Conflict & Justice

Pompeo meets Erdoğan after talks with Saudis on missing journalist

US Secretary of State Mike Pompeo is seen walking up the staircase leading to his plane emblazoned with the Secretary of State logo.

US Secretary of State Mike Pompeo prepares to leave after meeting with Turkish President Tayyip Erdoğan, Ankara, Turkey, Oct. 17, 2018.

Credit:

Leah Millis/Reuters/Pool

US President Donald Trump gave Saudi Arabia the benefit of the doubt on Wednesday even as US lawmakers pointed the finger at Saudi leadership over allegations Saudi journalist Jamal Khashoggi was killed at the county's consulate in Turkey.

Secretary of State Mike Pompeo was sent by Trump to meet with Saudi King Salman and his Crown Prince in Riyadh and later Turkey's President and Foreign Minister on Wednesday.

Turkish Foreign Minister Mevlut Cavusoglu has said Pompeo would provide information about the case after Khashoggi, a US resident, vanished during a visit to the consulate on Oct. 2 to collect marriage documents.

But he provided no details following Pompeo's two 40-minute meetings at the airport with Cavusoglu and President Tayyip Erdoğan, describing them only as "beneficial and fruitful." Pompeo did not address reporters.

Turkish officials have said they believe Khashoggi — a prominent critic of Saudi Crown Prince Mohammed bin Salman — was murdered and his body removed. Turkish sources have told Reuters the authorities have an audio recording indicating Khashoggi was killed inside the consulate.

The Saudis have strongly denied those allegations, but US media outlets have reported they will acknowledge he was killed in a botched interrogation. Trump has speculated without providing evidence that "rogue killers" could be responsible.

Turkish investigators searched the consulate for the first time on Monday night, gathering "strong" but inconclusive evidence that Khashoggi was killed there. Erdoğan has indicated that parts of the consulate had been repainted.

A search of the consul's residence and vehicles was delayed after the consul returned to Riyadh on Tuesday.

"Yesterday (the Saudis) did not want the search to be done since the consul's family was inside," Cavusoglu said. "However, according to the information we received, we expect to get a permit today."

Test for crown prince

How the crown prince emerges from the crisis is a test of how the West will deal with Saudi Arabia in the future. At issue will be to what extent the West believes responsibility for Khashoggi lies with the powerful young ruler.

A pro-government Turkish daily published preliminary evidence last week from investigators who it said had identified a 15-member Saudi intelligence team that arrived in Istanbul on diplomatic passports hours before Khashoggi disappeared.

A New York Times report, citing witnesses and other records, linked four suspects to Prince Mohammed's security detail.

One name matches a LinkedIn profile for a forensic expert who has worked at the interior ministry for 20 years. Another is identified in a diplomatic directory from 2007 as a first secretary at the Saudi Embassy in London. Others resemble officers in the Saudi Army and Air Force.

After his meetings with the King and Crown Prince on Tuesday, Pompeo said Saudi Arabia has committed to conducting a full investigation.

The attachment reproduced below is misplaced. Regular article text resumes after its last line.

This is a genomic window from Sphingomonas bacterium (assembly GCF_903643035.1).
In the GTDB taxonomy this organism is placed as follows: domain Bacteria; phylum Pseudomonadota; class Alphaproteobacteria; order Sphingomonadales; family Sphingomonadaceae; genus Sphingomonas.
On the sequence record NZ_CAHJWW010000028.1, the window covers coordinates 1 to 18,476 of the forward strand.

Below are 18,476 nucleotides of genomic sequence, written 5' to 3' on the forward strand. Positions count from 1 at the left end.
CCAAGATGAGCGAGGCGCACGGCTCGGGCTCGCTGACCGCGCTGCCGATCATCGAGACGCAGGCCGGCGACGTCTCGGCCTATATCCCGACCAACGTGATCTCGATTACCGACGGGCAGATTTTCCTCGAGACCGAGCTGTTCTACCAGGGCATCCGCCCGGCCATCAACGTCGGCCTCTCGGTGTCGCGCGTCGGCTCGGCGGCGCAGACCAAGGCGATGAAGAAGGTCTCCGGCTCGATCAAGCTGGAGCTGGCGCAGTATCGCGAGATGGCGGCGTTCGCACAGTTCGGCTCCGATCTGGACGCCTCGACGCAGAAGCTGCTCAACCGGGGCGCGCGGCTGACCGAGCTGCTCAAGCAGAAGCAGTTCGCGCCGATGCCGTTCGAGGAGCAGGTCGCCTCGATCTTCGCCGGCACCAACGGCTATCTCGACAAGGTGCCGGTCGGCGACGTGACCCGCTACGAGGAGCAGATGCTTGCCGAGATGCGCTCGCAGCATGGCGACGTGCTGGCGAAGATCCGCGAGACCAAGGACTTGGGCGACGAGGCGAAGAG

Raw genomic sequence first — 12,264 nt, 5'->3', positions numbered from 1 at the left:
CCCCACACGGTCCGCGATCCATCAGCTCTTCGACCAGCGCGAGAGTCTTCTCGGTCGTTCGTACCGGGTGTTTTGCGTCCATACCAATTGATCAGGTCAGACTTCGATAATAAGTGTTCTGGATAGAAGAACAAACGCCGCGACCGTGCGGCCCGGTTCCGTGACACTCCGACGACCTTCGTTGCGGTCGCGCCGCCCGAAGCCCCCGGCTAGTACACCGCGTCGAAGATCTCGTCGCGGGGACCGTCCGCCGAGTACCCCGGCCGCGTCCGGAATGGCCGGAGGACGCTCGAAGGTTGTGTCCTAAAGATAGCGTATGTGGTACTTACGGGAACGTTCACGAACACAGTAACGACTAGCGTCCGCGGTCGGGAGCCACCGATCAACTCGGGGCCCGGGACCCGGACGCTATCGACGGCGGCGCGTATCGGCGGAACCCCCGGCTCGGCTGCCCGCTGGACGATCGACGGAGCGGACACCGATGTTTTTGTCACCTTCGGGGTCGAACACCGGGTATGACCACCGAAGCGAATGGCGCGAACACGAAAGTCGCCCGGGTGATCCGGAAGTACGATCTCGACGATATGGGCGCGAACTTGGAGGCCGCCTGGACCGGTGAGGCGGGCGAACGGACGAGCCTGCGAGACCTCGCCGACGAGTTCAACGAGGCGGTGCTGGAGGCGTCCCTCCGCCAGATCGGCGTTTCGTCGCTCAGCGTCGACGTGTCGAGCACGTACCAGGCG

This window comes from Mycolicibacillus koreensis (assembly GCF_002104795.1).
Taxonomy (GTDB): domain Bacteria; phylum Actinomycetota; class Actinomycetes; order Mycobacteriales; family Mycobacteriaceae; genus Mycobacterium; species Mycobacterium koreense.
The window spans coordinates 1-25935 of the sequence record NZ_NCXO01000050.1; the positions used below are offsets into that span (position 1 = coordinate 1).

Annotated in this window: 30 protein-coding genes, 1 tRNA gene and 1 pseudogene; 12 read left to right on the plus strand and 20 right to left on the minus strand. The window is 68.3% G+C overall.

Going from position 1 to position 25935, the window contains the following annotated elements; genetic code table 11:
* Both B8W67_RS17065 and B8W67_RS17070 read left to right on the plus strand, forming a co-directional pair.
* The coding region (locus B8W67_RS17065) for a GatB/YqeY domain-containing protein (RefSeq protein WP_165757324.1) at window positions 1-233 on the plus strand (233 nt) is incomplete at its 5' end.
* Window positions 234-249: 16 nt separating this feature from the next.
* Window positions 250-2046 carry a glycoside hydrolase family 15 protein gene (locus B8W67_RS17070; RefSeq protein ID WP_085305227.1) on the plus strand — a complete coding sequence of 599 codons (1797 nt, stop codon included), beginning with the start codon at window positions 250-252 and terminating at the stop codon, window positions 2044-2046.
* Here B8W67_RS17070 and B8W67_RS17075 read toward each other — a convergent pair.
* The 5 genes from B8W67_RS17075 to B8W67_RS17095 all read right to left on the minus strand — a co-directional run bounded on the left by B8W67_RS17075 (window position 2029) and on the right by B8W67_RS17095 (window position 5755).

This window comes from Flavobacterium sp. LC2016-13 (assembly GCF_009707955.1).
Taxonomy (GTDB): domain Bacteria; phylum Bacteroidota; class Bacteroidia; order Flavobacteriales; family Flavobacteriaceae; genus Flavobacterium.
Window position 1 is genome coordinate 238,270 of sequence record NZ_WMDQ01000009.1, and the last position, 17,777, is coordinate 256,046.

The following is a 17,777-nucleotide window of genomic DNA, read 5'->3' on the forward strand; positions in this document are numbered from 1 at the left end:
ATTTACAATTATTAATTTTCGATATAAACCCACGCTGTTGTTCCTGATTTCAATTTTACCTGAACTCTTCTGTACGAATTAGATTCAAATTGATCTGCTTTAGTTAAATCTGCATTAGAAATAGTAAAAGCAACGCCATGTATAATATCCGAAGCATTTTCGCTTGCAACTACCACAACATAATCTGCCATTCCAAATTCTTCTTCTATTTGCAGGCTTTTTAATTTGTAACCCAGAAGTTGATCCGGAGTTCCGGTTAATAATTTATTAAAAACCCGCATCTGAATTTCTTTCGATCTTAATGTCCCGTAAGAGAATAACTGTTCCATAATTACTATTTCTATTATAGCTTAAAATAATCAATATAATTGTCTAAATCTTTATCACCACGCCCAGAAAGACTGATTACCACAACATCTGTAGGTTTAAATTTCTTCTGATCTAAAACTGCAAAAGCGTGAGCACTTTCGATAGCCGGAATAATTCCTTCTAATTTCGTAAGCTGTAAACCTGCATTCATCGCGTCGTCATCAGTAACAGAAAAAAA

"They indicated they understood that getting that done in a timely, rapid fashion so they could begin to answer important questions," he told reporters traveling with him.

Asked whether they said Khashoggi was alive or dead, Pompeo said: "They didn't talk about any of the facts."

Earlier, Trump tweeted that Prince Mohammed had denied knowing what happened in the Saudi consulate.

"I think we have to find out what happened first," Trump told the Associated Press in an interview on Tuesday. "Here we go again with, you know, you're guilty until proven innocent. I don't like that."

Deserted conference

Prince Mohammed, who has enjoyed a close relationship with the Trump administration, has painted himself as the face of a new, vibrant Saudi Arabia, diversifying its economy away from reliance on oil and making some social changes.

But there has been mounting criticism of some of the prince's moves, including Riyadh's involvement in the Yemen war, the arrest of women activists, and a diplomatic row with Canada.

Members of the US Congress, including some of Trump's fellow Republicans, are among the loudest voices in the United States demanding answers and action on Khashoggi, a Washington Post columnist who moved to Washington last year fearing retribution for his critical views.

Senator Lindsey Graham, a Republican close to Trump, has called Prince Mohammed "a wrecking ball" and accused him of ordering Khashoggi's murder.

Despite Western concerns about Saudi Arabia's human rights record, Trump still says he is unwilling to pull out of weapons sales agreements with Riyadh.  

US Treasury Secretary Steven Mnuchin plans to attend an investment conference in Riyadh next week known as "Davos in the desert," even as IMF Managing Director Christine Lagarde and Societe Generale CEO Frederic Oudea joined a growing list of executives who have pulled out.

The event is unrelated to the World Economic Forum's annual meeting in Switzerland.

German Foreign Minister Heiko Maas said he was delaying a decision on whether to go through with a planned visit to Saudi Arabia intended to help repair strained relations.

Saudi Arabia, the world's top oil exporter and a partner in US efforts to combat Iranian influence in the region, has said it would retaliate against any pressure or economic sanctions.

By Leah Millis and Tulay Karadeniz/Reuters

Additional reporting by Makini Brice and Lesley Wroughton in Washington, Ali Kucukgocmen and Gulsen Solaker in Istanbul; Writing by Daren Butler and Stephen Kalin; Editing by Jon Boyle.

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